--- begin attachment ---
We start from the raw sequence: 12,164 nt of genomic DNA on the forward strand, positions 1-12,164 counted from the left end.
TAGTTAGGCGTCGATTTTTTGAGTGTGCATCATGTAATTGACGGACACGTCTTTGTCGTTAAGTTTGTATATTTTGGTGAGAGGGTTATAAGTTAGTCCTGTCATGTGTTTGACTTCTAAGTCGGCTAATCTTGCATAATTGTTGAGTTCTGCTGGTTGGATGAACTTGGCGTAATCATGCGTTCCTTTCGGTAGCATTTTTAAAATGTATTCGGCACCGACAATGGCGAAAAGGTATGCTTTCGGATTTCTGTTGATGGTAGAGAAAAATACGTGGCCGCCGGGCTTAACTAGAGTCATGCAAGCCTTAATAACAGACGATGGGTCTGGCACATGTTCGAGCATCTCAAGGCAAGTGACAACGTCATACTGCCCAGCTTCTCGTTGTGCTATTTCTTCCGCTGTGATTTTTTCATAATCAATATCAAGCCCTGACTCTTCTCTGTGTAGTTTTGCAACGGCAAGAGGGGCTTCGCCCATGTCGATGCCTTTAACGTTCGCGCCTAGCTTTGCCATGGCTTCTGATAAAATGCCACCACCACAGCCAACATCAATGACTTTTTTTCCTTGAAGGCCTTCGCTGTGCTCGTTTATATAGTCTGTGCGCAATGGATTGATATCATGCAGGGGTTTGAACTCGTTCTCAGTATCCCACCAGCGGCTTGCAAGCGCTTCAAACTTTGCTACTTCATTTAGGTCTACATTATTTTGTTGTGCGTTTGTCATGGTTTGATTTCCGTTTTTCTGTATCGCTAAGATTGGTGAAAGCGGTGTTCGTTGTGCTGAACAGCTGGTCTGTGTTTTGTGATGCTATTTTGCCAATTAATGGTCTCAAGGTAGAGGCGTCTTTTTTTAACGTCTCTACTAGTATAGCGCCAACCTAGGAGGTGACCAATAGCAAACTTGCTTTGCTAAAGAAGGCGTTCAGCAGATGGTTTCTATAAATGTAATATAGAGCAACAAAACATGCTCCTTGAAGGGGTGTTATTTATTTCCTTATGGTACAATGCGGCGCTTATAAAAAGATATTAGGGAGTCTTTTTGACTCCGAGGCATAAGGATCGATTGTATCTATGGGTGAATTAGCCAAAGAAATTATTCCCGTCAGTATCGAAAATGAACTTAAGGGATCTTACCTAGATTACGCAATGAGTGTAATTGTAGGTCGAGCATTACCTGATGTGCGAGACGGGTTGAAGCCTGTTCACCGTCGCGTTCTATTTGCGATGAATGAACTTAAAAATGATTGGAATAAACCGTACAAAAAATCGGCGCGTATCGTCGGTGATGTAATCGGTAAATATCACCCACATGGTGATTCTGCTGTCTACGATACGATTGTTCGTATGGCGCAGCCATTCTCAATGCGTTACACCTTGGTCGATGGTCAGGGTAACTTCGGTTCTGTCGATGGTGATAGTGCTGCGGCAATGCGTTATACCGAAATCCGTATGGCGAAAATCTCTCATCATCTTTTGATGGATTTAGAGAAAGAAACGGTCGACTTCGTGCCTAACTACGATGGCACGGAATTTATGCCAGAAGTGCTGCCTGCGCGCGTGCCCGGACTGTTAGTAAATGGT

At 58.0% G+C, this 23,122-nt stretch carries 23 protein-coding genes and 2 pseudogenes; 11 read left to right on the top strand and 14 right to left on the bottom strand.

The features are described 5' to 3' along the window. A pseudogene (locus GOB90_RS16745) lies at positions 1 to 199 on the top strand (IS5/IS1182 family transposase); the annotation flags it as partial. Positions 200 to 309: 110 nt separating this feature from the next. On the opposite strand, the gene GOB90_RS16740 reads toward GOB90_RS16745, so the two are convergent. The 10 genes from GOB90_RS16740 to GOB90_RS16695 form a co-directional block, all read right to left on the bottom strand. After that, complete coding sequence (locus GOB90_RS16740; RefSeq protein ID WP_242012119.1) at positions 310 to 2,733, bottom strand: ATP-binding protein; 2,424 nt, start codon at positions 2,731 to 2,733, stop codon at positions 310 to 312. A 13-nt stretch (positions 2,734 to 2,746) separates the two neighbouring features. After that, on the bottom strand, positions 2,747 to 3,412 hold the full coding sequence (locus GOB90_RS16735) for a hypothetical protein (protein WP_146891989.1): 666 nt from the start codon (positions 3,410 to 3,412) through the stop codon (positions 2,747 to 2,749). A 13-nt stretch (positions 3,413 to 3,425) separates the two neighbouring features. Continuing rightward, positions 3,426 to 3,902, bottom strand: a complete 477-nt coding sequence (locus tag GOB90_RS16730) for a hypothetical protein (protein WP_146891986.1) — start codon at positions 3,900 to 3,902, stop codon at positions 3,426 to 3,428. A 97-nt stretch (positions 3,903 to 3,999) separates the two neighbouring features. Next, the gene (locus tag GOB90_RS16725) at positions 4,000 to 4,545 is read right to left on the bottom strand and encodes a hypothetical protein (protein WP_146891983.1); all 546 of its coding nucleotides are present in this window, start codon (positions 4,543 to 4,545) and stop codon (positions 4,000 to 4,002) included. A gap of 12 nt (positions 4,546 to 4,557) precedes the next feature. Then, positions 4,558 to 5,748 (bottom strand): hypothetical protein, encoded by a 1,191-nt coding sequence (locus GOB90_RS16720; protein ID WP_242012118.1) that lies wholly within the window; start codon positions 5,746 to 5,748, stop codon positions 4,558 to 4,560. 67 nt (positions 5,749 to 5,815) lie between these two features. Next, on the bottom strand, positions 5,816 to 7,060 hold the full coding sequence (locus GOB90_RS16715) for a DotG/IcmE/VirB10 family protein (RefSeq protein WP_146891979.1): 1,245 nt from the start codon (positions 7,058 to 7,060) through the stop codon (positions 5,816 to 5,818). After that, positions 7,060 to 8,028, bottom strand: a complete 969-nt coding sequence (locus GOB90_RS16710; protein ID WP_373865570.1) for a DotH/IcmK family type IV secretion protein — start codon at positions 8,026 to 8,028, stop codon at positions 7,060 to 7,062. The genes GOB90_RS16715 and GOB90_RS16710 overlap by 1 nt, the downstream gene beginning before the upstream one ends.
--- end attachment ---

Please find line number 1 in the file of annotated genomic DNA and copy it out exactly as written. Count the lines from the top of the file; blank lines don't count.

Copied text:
We start from the raw sequence: 12,164 nt of genomic DNA on the forward strand, positions 1-12,164 counted from the left end.